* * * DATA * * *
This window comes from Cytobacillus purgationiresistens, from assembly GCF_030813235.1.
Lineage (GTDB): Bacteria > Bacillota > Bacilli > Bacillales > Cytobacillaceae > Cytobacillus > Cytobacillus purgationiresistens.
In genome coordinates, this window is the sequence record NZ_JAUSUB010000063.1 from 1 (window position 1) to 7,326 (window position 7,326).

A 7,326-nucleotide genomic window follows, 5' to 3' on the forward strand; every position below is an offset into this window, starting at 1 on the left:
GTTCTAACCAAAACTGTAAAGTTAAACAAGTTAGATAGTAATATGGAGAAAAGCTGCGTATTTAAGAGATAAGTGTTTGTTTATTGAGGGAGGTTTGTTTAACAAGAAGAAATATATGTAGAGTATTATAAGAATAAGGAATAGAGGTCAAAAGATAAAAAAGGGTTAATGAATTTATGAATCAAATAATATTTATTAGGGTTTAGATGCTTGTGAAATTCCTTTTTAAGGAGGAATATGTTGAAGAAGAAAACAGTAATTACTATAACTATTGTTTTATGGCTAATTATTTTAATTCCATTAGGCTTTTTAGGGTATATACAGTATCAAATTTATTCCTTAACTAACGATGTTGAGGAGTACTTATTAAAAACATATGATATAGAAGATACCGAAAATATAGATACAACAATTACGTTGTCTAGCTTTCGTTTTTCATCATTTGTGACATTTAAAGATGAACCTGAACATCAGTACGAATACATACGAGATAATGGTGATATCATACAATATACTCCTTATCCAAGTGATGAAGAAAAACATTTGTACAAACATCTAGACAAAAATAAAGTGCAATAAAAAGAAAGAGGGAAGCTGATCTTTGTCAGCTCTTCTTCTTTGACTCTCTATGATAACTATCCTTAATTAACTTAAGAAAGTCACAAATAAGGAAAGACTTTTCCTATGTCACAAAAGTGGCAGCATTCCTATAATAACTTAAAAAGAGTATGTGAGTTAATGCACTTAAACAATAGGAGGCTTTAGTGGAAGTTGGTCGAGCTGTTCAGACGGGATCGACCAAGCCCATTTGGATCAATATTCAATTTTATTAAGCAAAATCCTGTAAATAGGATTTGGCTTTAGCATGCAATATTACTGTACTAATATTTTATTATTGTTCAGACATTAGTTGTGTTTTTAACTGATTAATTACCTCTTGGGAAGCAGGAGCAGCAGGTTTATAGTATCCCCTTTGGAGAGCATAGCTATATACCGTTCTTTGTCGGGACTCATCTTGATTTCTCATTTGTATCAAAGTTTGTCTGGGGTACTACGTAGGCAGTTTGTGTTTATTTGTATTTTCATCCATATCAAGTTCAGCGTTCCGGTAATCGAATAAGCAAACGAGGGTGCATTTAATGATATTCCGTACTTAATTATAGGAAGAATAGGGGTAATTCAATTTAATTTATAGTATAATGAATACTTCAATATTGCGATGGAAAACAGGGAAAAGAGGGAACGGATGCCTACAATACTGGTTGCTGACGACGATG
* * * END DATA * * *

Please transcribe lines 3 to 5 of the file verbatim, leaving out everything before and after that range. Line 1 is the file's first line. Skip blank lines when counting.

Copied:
In genome coordinates, this window is the sequence record NZ_JAUSUB010000063.1 from 1 (window position 1) to 7,326 (window position 7,326).

A 7,326-nucleotide genomic window follows, 5' to 3' on the forward strand; every position below is an offset into this window, starting at 1 on the left:
GTTCTAACCAAAACTGTAAAGTTAAACAAGTTAGATAGTAATATGGAGAAAAGCTGCGTATTTAAGAGATAAGTGTTTGTTTATTGAGGGAGGTTTGTTTAACAAGAAGAAATATATGTAGAGTATTATAAGAATAAGGAATAGAGGTCAAAAGATAAAAAAGGGTTAATGAATTTATGAATCAAATAATATTTATTAGGGTTTAGATGCTTGTGAAATTCCTTTTTAAGGAGGAATATGTTGAAGAAGAAAACAGTAATTACTATAACTATTGTTTTATGGCTAATTATTTTAATTCCATTAGGCTTTTTAGGGTATATACAGTATCAAATTTATTCCTTAACTAACGATGTTGAGGAGTACTTATTAAAAACATATGATATAGAAGATACCGAAAATATAGATACAACAATTACGTTGTCTAGCTTTCGTTTTTCATCATTTGTGACATTTAAAGATGAACCTGAACATCAGTACGAATACATACGAGATAATGGTGATATCATACAATATACTCCTTATCCAAGTGATGAAGAAAAACATTTGTACAAACATCTAGACAAAAATAAAGTGCAATAAAAAGAAAGAGGGAAGCTGATCTTTGTCAGCTCTTCTTCTTTGACTCTCTATGATAACTATCCTTAATTAACTTAAGAAAGTCACAAATAAGGAAAGACTTTTCCTATGTCACAAAAGTGGCAGCATTCCTATAATAACTTAAAAAGAGTATGTGAGTTAATGCACTTAAACAATAGGAGGCTTTAGTGGAAGTTGGTCGAGCTGTTCAGACGGGATCGACCAAGCCCATTTGGATCAATATTCAATTTTATTAAGCAAAATCCTGTAAATAGGATTTGGCTTTAGCATGCAATATTACTGTACTAATATTTTATTATTGTTCAGACATTAGTTGTGTTTTTAACTGATTAATTACCTCTTGGGAAGCAGGAGCAGCAGGTTTATAGTATCCCCTTTGGAGAGCATAGCTATATACCGTTCTTTGTCGGGACTCATCTTGATTTCTCATTTGTATCAAAGTTTGTCTGGGGTACTACGTAGGCAGTTTGTGTTTATTTGTATTTTCATCCATATCAAGTTCAGCGTTCCGGTAATCGAATAAGCAAACGAGGGTGCATTTAATGATATTCCGTACTTAATTATAGGAAGAATAGGGGTAATTCAATTTAATTTATAGTATAATGAATACTTCAATATTGCGATGGAAAACAGGGAAAAGAGGGAACGGATGCCTACAATACTGGTTGCTGACGACGATG